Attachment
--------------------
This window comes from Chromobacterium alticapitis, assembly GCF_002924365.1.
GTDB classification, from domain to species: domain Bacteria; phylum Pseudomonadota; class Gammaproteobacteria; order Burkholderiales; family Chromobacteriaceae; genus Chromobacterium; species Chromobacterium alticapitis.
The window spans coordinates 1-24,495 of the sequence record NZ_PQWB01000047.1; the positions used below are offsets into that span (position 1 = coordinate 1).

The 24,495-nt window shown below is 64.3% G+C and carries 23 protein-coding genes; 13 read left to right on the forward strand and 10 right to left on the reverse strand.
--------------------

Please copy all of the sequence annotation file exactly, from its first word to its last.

This window comes from Chromobacterium alticapitis, assembly GCF_002924365.1.
GTDB classification, from domain to species: domain Bacteria; phylum Pseudomonadota; class Gammaproteobacteria; order Burkholderiales; family Chromobacteriaceae; genus Chromobacterium; species Chromobacterium alticapitis.
The window spans coordinates 1-24,495 of the sequence record NZ_PQWB01000047.1; the positions used below are offsets into that span (position 1 = coordinate 1).

The 24,495-nt window shown below is 64.3% G+C and carries 23 protein-coding genes; 13 read left to right on the forward strand and 10 right to left on the reverse strand.